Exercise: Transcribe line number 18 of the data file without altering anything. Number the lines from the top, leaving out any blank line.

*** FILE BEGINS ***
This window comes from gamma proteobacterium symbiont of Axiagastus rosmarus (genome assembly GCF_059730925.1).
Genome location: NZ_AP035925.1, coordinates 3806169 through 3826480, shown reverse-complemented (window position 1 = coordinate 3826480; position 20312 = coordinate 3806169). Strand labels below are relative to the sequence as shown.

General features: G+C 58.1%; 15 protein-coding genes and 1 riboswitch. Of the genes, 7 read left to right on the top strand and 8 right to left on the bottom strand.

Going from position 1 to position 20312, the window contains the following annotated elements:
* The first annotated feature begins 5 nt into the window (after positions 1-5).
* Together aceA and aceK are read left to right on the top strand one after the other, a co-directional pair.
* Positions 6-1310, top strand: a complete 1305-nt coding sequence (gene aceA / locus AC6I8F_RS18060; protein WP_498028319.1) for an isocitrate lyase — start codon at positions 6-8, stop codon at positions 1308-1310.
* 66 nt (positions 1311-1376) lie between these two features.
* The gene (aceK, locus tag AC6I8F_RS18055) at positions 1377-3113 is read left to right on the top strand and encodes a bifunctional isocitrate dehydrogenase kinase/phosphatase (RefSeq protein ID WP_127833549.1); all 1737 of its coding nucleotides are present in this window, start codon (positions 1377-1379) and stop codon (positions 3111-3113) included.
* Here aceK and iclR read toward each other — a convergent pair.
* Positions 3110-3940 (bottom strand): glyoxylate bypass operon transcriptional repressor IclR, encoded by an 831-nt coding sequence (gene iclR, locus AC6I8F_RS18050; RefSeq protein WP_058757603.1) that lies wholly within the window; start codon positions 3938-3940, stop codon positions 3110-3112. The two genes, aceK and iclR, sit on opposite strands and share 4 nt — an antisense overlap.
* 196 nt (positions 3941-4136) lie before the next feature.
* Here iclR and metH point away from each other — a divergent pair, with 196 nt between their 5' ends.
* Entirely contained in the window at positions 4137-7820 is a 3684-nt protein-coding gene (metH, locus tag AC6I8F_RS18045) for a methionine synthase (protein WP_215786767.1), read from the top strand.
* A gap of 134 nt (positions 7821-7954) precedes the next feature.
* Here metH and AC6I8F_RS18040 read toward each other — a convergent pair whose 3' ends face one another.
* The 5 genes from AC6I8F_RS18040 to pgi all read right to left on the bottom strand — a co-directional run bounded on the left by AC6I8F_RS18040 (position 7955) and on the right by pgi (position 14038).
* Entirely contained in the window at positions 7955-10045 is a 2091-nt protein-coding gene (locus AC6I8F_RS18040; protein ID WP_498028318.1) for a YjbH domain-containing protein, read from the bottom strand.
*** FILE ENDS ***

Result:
* Entirely contained in the window at positions 7955-10045 is a 2091-nt protein-coding gene (locus AC6I8F_RS18040; protein ID WP_498028318.1) for a YjbH domain-containing protein, read from the bottom strand.